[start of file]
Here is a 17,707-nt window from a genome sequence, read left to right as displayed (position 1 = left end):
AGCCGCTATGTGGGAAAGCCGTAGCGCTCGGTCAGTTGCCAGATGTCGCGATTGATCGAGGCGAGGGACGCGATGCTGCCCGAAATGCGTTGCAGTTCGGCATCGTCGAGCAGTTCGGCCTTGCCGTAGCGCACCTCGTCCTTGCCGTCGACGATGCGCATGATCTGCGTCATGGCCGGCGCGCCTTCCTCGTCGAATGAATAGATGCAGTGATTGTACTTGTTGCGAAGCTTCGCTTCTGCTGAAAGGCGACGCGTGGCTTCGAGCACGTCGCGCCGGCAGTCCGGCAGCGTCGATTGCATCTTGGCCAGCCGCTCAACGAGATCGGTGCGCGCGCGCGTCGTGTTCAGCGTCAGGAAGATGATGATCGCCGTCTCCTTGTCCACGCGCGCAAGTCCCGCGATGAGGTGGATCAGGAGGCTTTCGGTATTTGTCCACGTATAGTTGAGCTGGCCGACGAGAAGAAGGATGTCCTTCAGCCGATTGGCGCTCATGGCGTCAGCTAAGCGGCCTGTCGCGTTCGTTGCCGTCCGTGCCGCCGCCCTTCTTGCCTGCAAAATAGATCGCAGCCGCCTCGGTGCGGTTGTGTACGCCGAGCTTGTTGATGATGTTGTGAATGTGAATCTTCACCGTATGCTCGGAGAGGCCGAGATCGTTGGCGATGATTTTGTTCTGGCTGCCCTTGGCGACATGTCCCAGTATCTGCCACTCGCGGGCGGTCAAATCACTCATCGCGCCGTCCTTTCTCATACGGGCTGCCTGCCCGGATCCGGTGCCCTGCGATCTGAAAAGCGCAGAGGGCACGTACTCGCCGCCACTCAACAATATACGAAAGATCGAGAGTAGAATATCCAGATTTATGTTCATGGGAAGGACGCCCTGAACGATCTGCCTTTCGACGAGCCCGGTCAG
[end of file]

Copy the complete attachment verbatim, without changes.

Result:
Here is a 17,707-nt window from a genome sequence, read left to right as displayed (position 1 = left end):
AGCCGCTATGTGGGAAAGCCGTAGCGCTCGGTCAGTTGCCAGATGTCGCGATTGATCGAGGCGAGGGACGCGATGCTGCCCGAAATGCGTTGCAGTTCGGCATCGTCGAGCAGTTCGGCCTTGCCGTAGCGCACCTCGTCCTTGCCGTCGACGATGCGCATGATCTGCGTCATGGCCGGCGCGCCTTCCTCGTCGAATGAATAGATGCAGTGATTGTACTTGTTGCGAAGCTTCGCTTCTGCTGAAAGGCGACGCGTGGCTTCGAGCACGTCGCGCCGGCAGTCCGGCAGCGTCGATTGCATCTTGGCCAGCCGCTCAACGAGATCGGTGCGCGCGCGCGTCGTGTTCAGCGTCAGGAAGATGATGATCGCCGTCTCCTTGTCCACGCGCGCAAGTCCCGCGATGAGGTGGATCAGGAGGCTTTCGGTATTTGTCCACGTATAGTTGAGCTGGCCGACGAGAAGAAGGATGTCCTTCAGCCGATTGGCGCTCATGGCGTCAGCTAAGCGGCCTGTCGCGTTCGTTGCCGTCCGTGCCGCCGCCCTTCTTGCCTGCAAAATAGATCGCAGCCGCCTCGGTGCGGTTGTGTACGCCGAGCTTGTTGATGATGTTGTGAATGTGAATCTTCACCGTATGCTCGGAGAGGCCGAGATCGTTGGCGATGATTTTGTTCTGGCTGCCCTTGGCGACATGTCCCAGTATCTGCCACTCGCGGGCGGTCAAATCACTCATCGCGCCGTCCTTTCTCATACGGGCTGCCTGCCCGGATCCGGTGCCCTGCGATCTGAAAAGCGCAGAGGGCACGTACTCGCCGCCACTCAACAATATACGAAAGATCGAGAGTAGAATATCCAGATTTATGTTCATGGGAAGGACGCCCTGAACGATCTGCCTTTCGACGAGCCCGGTCAG